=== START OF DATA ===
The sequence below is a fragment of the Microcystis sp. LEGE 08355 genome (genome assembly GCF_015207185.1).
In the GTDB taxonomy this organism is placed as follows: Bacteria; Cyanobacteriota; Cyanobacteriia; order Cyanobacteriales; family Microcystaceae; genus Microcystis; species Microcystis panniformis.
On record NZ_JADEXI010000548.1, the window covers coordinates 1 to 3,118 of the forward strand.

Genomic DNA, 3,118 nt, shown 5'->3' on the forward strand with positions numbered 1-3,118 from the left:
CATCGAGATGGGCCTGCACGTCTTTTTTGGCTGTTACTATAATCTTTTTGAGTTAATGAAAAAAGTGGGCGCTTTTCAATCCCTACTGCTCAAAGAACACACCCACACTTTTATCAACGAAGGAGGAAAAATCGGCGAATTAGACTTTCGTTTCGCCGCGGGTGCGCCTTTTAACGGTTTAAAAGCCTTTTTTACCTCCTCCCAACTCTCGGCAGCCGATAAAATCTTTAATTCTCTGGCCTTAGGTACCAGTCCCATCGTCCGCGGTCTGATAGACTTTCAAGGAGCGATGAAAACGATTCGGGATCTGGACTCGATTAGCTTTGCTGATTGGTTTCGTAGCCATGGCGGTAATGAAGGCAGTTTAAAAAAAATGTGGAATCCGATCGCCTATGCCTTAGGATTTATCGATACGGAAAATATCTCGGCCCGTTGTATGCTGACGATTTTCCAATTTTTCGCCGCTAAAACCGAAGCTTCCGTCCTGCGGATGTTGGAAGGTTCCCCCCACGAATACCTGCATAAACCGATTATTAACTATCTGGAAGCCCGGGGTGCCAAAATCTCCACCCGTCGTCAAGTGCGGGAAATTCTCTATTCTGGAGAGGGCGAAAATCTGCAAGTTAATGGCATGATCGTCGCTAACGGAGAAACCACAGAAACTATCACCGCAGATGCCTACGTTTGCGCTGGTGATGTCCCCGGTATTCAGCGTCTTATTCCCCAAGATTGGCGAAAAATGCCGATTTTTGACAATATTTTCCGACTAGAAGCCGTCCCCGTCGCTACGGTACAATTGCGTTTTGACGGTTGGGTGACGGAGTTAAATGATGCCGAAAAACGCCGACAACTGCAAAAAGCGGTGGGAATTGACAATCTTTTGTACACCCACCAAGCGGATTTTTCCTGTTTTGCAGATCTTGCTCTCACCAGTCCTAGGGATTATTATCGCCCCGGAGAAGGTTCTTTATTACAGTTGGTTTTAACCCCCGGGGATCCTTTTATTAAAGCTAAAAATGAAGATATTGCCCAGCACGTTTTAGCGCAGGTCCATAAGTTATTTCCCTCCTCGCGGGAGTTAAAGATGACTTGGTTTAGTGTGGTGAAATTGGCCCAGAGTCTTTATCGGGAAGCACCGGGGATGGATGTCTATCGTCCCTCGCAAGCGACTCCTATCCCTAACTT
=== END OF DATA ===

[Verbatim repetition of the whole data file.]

The sequence below is a fragment of the Microcystis sp. LEGE 08355 genome (genome assembly GCF_015207185.1).
In the GTDB taxonomy this organism is placed as follows: Bacteria; Cyanobacteriota; Cyanobacteriia; order Cyanobacteriales; family Microcystaceae; genus Microcystis; species Microcystis panniformis.
On record NZ_JADEXI010000548.1, the window covers coordinates 1 to 3,118 of the forward strand.

Genomic DNA, 3,118 nt, shown 5'->3' on the forward strand with positions numbered 1-3,118 from the left:
CATCGAGATGGGCCTGCACGTCTTTTTTGGCTGTTACTATAATCTTTTTGAGTTAATGAAAAAAGTGGGCGCTTTTCAATCCCTACTGCTCAAAGAACACACCCACACTTTTATCAACGAAGGAGGAAAAATCGGCGAATTAGACTTTCGTTTCGCCGCGGGTGCGCCTTTTAACGGTTTAAAAGCCTTTTTTACCTCCTCCCAACTCTCGGCAGCCGATAAAATCTTTAATTCTCTGGCCTTAGGTACCAGTCCCATCGTCCGCGGTCTGATAGACTTTCAAGGAGCGATGAAAACGATTCGGGATCTGGACTCGATTAGCTTTGCTGATTGGTTTCGTAGCCATGGCGGTAATGAAGGCAGTTTAAAAAAAATGTGGAATCCGATCGCCTATGCCTTAGGATTTATCGATACGGAAAATATCTCGGCCCGTTGTATGCTGACGATTTTCCAATTTTTCGCCGCTAAAACCGAAGCTTCCGTCCTGCGGATGTTGGAAGGTTCCCCCCACGAATACCTGCATAAACCGATTATTAACTATCTGGAAGCCCGGGGTGCCAAAATCTCCACCCGTCGTCAAGTGCGGGAAATTCTCTATTCTGGAGAGGGCGAAAATCTGCAAGTTAATGGCATGATCGTCGCTAACGGAGAAACCACAGAAACTATCACCGCAGATGCCTACGTTTGCGCTGGTGATGTCCCCGGTATTCAGCGTCTTATTCCCCAAGATTGGCGAAAAATGCCGATTTTTGACAATATTTTCCGACTAGAAGCCGTCCCCGTCGCTACGGTACAATTGCGTTTTGACGGTTGGGTGACGGAGTTAAATGATGCCGAAAAACGCCGACAACTGCAAAAAGCGGTGGGAATTGACAATCTTTTGTACACCCACCAAGCGGATTTTTCCTGTTTTGCAGATCTTGCTCTCACCAGTCCTAGGGATTATTATCGCCCCGGAGAAGGTTCTTTATTACAGTTGGTTTTAACCCCCGGGGATCCTTTTATTAAAGCTAAAAATGAAGATATTGCCCAGCACGTTTTAGCGCAGGTCCATAAGTTATTTCCCTCCTCGCGGGAGTTAAAGATGACTTGGTTTAGTGTGGTGAAATTGGCCCAGAGTCTTTATCGGGAAGCACCGGGGATGGATGTCTATCGTCCCTCGCAAGCGACTCCTATCCCTAACTT